Disclosure of all political spending is something that most Americans want. Yet as we watch the most moneyed midterm election in history, we continue to drive in the slow lane toward some of the most obvious transparency solutions to our dark money in politics problem. At the U.S. Securities and Exchange Commission (SEC), the rule-making that is needed for investors to understand corporate political spending has gotten significant momentum, but now waits for the chair to prioritize it. At the Federal Election Commission (FEC), five years after the U.S. Supreme Court's landmark Citizens United decision, the commissioners finally finalized rules to react to the decision, only to omit mention of disclosure (although they left us with an avenue to comment on the matter with a February open meeting). At the IRS, the agency continues to work slowly on rule-making that would define political activity and push dark money groups into more appropriate entities with required disclosure. And we can't forget the many pieces of important transparency legislation that have been introduced and then stalled in Congress, including the DISCLOSE Act, the Real Time Transparency Act and the Shareholder Protection Act.
The good news is that momentum for regulators and elected officials to act on these key reforms is growing steadily, and that this election gives us the perfect rationale for these changes.
Take the most outrageous perpetrator of secret money, the U.S. Chamber of Commerce. A trade association and vocal dark money advocate, chamber President Tom Donohue has proudly said that the chamber intends to "give [members] all the deniability they need" when it comes to political spending. The chamber's spending so far in this election makes it the largest overall spender in 2014 among outside groups that do not disclose their contributors, and the largest such spender in 28 of the 35 races in which it has gotten involved. Public Citizen's U.S. Chamber Watch project reported this week in new research that the overall spending number for the U.S. Chamber is a whopping $32 million.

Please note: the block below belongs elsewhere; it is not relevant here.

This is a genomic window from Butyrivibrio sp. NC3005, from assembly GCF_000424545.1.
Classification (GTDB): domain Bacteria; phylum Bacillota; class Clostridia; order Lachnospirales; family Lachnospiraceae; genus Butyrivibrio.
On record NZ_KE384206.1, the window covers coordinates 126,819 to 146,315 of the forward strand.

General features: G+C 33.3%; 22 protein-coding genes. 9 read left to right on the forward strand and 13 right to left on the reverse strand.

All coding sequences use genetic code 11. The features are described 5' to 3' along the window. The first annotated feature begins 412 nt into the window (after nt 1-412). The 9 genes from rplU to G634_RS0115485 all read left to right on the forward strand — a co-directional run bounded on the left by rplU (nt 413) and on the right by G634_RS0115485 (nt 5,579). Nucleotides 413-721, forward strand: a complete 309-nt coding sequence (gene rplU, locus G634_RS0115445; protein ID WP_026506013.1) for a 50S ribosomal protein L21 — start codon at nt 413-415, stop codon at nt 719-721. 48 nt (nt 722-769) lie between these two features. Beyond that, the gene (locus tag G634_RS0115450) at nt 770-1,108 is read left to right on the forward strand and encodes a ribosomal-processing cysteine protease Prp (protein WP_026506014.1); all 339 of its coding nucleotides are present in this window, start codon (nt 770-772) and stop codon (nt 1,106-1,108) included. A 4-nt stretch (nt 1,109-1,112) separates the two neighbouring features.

Voters have had enough of the shady spending, and Americans of all political backgrounds agree that there is too much dark corporate money being funneled into politics. A poll by Bannon Communications found that nine in 10 Americans agree with that statement and 51 percent strongly agree. By huge margins, Americans think that if corporations are going to engage in political spending, that spending must be controlled by shareholders and reported to the public. Eight out of 10 Americans in the poll agreed that corporations should spend money on political campaigns only if they give information about the spending to their shareholders and even go so far as to support prior approval from their shareholders for the spending.
This public sentiment is reflected in real-time action. For example, at the SEC, more than 1 million comments have been sent to the agency supporting a rule requiring corporations to disclose political spending (10 times the previous all-time record number of comments to the SEC). Retail investors and the public are speaking loudly about their need for this spending information.
This momentum means it's time to stop slamming on the brakes of transparency solutions to our dark money problem and time for regulators and elected officials to push policy reforms that bring clarity in this space. Before we address the massive amount of money in the system and what it means via substantial reforms like small-donor public financing, coordination reform and eventually overturning Citizens United, we need to better understand (as voters, shareholders and engaged citizens) where all this money comes from.
It's time to hit the gas on reform.
Gilbert is the director of Public Citizen's Congress Watch division.